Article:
December 2010 Archives

Why is Europe cold?

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Short answer: it's winter.
Longer answer: it's the NAO, and no it doesn't mean global warming is a hoax.

Winter is always an interesting time for climate researchers. The oceanographer in me has always been fascinated with how the ocean's memory (encoded as the distribution of temperature and salinity) has a tendency to remember winter and forget summer.  As someone interested in climate change and how it is perceived and portrayed, winter is when the crazy comes out.  It's easy for people to conclude the earth might be warming when they're baking in a July heat wave.  It's a much harder sell when you're shoveling snow.

The recent spate of cold weather in Europe is a great example.  Last winter, Europe was colder than it had been in recent memory, and this year seems off to a similar start.  Winter weather in Europe is strongly correlated with the North Atlantic Oscillation (NAO) Index.  The NAO is essentially a measure for the size and strength of the cold, high pressure region centered over Iceland and the warm, low pressure region centered over the Azores.  During the "positive" state of the NAO, the low is lower, the high is higher, and the high pressure area expands northward.  This brings mild weather to most of Europe and pushes the track of winter storms over Scandinavia.  When the NAO is in its "negative" state, the low pressure area expands southward, bridging colder air over Europe.  For reasons that are still unclear (at least to me), the NAO can often get locked into one of these states, with positive or negative conditions persisting for several months.  This is what happened last year--the monthly NAO was strongly negative from October 2009 to now.  This year looks to be headed in the same direction, and the recent strongly negative NAO conditions are the proximal explanation for Europe's cold spell.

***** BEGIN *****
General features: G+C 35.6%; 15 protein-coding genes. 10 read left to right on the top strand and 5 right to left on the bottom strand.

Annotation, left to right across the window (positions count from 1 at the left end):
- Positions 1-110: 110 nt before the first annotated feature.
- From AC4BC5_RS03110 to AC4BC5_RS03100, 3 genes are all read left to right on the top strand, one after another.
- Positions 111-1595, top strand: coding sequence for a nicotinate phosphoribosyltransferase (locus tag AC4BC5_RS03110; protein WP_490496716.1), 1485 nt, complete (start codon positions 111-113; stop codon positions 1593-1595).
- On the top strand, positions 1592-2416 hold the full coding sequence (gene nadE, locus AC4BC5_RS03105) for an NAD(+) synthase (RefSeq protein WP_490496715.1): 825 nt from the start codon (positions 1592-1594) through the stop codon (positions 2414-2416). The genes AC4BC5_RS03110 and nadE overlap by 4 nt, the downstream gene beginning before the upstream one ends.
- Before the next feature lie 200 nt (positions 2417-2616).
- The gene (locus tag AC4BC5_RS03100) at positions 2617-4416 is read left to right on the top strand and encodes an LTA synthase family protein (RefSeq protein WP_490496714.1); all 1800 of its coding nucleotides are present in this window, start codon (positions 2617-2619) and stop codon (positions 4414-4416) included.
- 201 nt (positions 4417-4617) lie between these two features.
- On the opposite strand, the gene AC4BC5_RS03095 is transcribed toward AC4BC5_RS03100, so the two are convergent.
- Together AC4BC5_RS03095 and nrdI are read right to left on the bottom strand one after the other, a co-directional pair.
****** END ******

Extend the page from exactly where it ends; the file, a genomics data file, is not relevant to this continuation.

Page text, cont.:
Whether the negative NAO will stick around and keep Europe frozen all winter is anyones guess.  Regardless, it has almost nothing to do with climate change.  The main global warming hypothesis, namely, that increased CO2 in the atmosphere causes global mean temperatures to rise, is fundamentally about the total amount of heat on the planet.  Europe can be cold, but if the rest of the world is warmer, the global mean temperature will go up.  This is exactly what happens with the NAO.  Cold conditions in Europe are often associated with warmer conditions in the Canadian Maritimes, and often in New England.  Based on the weather here in Portland (still haven't dug the snow boots out of the garage, and Walt is still wearing shorts), we could write an article about the dire consequences from global warming.  Of course, this would be equally wrong as some of the stories coming from Europe.  Before anyone declares that climate change is not occurring because it snowed in London, they should do their homework.  If it's also colder in New York, Tokyo, Mumbai, Sydney, Cape Town, and Palmer Station, then they might have something.  

Weather or Climate?

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Yesterday, in Rimouski and all along the coast of Bas-St-Laurent and Gaspésie (Québec), it was very rainy and very windy with gusts around 80 to 100 km/h.  A depression was installed just over the St-Lawrence estuary.  Combine that to some really high spring tides and we ended up with hundreds of displaced people, thousands of damaged properties along the shore and millions of $ in damages (and don't argue that's Canadian $, it worth the same now!).